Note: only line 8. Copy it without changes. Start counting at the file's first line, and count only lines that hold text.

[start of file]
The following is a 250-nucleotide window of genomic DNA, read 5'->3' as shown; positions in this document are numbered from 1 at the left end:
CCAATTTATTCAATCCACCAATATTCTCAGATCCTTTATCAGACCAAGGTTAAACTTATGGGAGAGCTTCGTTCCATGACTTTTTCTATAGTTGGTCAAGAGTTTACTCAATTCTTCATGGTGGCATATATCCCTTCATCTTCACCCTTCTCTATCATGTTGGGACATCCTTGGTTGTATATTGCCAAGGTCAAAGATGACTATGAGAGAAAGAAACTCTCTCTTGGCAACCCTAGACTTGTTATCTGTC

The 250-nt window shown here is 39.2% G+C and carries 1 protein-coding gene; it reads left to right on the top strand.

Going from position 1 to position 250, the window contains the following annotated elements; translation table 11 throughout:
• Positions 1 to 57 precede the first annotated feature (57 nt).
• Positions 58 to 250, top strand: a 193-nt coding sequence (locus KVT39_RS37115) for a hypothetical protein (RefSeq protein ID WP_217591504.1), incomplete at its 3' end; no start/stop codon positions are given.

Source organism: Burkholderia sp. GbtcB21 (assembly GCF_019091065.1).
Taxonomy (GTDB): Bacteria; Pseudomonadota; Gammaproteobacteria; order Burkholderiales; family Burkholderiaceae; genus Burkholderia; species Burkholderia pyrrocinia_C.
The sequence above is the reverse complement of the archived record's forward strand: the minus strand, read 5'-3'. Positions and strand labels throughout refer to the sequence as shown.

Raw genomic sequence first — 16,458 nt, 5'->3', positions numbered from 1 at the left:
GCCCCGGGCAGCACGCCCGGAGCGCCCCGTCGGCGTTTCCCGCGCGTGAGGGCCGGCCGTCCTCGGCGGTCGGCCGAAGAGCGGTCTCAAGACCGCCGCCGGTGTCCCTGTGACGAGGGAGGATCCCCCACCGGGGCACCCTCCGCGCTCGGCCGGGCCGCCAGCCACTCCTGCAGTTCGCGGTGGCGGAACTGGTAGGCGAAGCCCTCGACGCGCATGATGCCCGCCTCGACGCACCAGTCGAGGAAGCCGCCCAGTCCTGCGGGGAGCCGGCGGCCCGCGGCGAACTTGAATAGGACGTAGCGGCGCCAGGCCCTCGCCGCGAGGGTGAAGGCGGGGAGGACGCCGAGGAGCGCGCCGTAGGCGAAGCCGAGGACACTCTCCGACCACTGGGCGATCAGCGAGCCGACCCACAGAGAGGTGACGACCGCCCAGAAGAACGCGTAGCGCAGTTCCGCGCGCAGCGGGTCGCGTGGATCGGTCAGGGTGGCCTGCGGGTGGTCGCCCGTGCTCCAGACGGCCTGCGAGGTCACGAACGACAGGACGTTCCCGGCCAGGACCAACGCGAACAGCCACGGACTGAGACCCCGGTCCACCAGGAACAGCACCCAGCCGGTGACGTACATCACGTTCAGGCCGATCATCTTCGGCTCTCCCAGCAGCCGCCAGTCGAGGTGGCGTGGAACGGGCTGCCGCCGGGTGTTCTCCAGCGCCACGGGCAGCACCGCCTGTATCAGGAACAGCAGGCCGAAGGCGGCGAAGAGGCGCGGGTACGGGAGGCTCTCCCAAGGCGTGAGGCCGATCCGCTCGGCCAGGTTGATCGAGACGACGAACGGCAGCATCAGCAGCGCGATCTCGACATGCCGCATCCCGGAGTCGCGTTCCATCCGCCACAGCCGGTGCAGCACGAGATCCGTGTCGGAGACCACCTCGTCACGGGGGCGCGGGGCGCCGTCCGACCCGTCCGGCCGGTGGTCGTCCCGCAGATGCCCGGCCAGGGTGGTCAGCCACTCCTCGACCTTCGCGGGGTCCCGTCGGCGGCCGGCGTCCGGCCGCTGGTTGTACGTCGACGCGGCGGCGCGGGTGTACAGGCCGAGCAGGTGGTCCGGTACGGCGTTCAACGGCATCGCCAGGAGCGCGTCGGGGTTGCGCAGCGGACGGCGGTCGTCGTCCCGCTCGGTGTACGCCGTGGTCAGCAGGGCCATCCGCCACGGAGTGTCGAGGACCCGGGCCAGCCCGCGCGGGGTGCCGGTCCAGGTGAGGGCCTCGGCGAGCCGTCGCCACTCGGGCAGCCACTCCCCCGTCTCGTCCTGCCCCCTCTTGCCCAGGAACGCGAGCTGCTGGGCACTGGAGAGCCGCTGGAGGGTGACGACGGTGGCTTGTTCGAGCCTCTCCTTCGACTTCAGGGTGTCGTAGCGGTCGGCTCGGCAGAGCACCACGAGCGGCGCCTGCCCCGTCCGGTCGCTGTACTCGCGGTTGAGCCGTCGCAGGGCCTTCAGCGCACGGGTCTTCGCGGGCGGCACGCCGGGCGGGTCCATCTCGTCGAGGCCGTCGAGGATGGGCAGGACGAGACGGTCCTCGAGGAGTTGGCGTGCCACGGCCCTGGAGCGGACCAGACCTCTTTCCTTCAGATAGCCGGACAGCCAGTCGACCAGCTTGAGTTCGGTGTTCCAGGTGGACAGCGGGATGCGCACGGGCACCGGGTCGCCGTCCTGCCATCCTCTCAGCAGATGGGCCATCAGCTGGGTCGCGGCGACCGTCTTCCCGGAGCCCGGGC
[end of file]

Taxonomy (GTDB): Bacteria; Pseudomonadota; Gammaproteobacteria; order Burkholderiales; family Burkholderiaceae; genus Burkholderia; species Burkholderia pyrrocinia_C.